The Level 2A HRDI data processing software reads these Level 1 files, gathers the data into significant bundles ('tangent heights' and 'scans'), and processes the bundles to produce Level 2A files (atmospheric measurements - spectra, etc. - valid along the line of sight of the instrument at each tangent height). A 'tangent height' is defined as the data taken during the time in which the instrument is staring at a certain location in space (usually refered to as being at a given distance above the earth's surface). A 'scan' is a collection of consecutive tangent heights, between which the instrument's movement direction (up or down) is constant. A scan is intended to contain a column of tangent heights above the same point on the earth's surface.

When a scan of data has been accumulated, the data are analyzed by first finding the average signal in each channel at each tangent height (HRDI produces 32 channels of data, 31 from the interferometer and one from the photometer). The signal is corrected for instrument dead time, the dark counts (background) values are subtracted from the data, the signal level for each channel is converted to Rayleighs per wavenumber, and the line of sight velocity of the atmosphere is calculated using the Doppler shift of an atmospheric absorption or emission line.

The line of sight (l.o.s.) velocity is then corrected for the spacecraft velocity, and a weighted average of the data (which may include data with different s/c velocity components) is formed.

The scan (which now consists of averaged measurements, calculated l.o.s. velocities, and the associated collection conditions for each of several tangent heights) is then written out as a Level 2A data record.

Level 2A files are read, in turn, by the HRDI Level 2B processing software, gathered into meaningful bundles (sets of scans which are consecutive in time and are of the same 'type' (the instrument was operating in the same mode)), and processed to produce Level 2B files .

The Level 2B processing software reads the 2A file, then analyzes the data to produce 'profiles' (measurements of various quantities (ex. wind) at each of several tangent heights in a column in a radial direction above the earth), as follows:

The 'average' values for each scan are determined (latitude, longitude, time, etc.), along with the atmospheric state for the scan's location. The atmospheric state, including the temperature, pressure, O2 density, and aerosol and molecular extinction coefficients, is determined from the results of prior processing if such results are available. If prior results are not available model values are used.

'Kernels', which show how much of a single LOS measurement comes from a certain altitude along the line of sight, are calculated for each species to be recovered, and stored in a scratch file. The recovery at an individual location is inverted, and these are averaged with nearby recoveries using a sequential estimation technique to reduce noise.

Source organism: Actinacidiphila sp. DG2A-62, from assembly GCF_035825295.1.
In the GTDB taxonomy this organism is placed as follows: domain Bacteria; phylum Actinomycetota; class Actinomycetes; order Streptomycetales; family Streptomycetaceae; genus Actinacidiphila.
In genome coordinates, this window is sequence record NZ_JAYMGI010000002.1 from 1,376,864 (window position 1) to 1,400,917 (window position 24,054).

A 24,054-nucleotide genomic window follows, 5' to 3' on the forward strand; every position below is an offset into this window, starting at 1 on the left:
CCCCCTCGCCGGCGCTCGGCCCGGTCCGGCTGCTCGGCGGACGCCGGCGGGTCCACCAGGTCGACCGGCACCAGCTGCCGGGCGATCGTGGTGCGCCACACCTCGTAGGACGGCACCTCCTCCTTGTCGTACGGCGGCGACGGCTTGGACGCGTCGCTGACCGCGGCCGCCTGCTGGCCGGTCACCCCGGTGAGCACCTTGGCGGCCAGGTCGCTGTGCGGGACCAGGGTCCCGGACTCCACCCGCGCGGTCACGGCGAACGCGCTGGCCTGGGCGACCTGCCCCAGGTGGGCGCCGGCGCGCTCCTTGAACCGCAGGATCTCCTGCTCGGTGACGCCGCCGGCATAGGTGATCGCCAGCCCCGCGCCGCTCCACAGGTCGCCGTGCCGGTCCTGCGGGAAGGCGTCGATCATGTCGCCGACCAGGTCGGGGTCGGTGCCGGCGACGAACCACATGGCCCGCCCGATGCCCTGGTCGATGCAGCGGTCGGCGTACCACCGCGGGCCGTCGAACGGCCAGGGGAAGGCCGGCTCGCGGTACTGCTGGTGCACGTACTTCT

The profiles are then written out to the Level 2B file, processing continuing until the entire Level 2A file has been read and processed.

Level 2B files are read by the HRDI Level 3 processing software, which interpolates the profile data to standardized grid points (locations and times), and writes this data as Level 3 files (one file for each type of profile in the Level 2B files, and for each gridding method).

In the Level 3 data processing software, each profile is read sequentially from the Level 2B source file, and the location, time and type (which region of the atmosphere does the profiles contain data for, and what type of data (velocity, temperature, etc.) does it contain) are stored. The sequence of profiles of each type is divided into subsequences called 'semi-orbits'. The HRDI Level 3 processing analyzes all data (for each atmospheric region and data type) for one semi-orbit at the same time, pairing profiles for different atmospheric regions (so a single Level 3A profile can represent all results in a profile above a single point (i.e. both mesospheric/lower thermospheric and stratospheric results), filling points on the standard latitude and/or time grid by interpolation, and transforming data onto a pressure grid using NMC pressure/altitude data.

Each Level 2B file should produce several Level 3 files, depending on the operating mode of the instrument at the time the data was produced (a different Level 3 file is produced for each species/measurment type and grid).

Measured Parameters

The following HRDI products are available (or will soon become available) in the level 3A format:

stratospheric and MLT winds (meridional and zonal) in meters/second
MLT O2 band volume emission rates in photons/cm**3/sec
MLT temperatures in degrees Kelvin
mesospheric O3 mixing ratios * (unitless)
mesospheric O(1D) mixing ratios * (unitless)
srtatospheric molecular and aerosol extinction coefficients * in km**-1
(* = data product not yet available)

In addition to the measured parameters and their variances, the data collection conditions are included in the data set (time, location, spacecraft orbital parameters, etc.).

Measurements are made approximately every minute, and have 2.5 km vertical and 250 km horizontal resolutions. The measurement interval and resolution can vary according to the operational mode of the instrument.

HRDI Home Page

Last Update: Thursday, 12-July-2001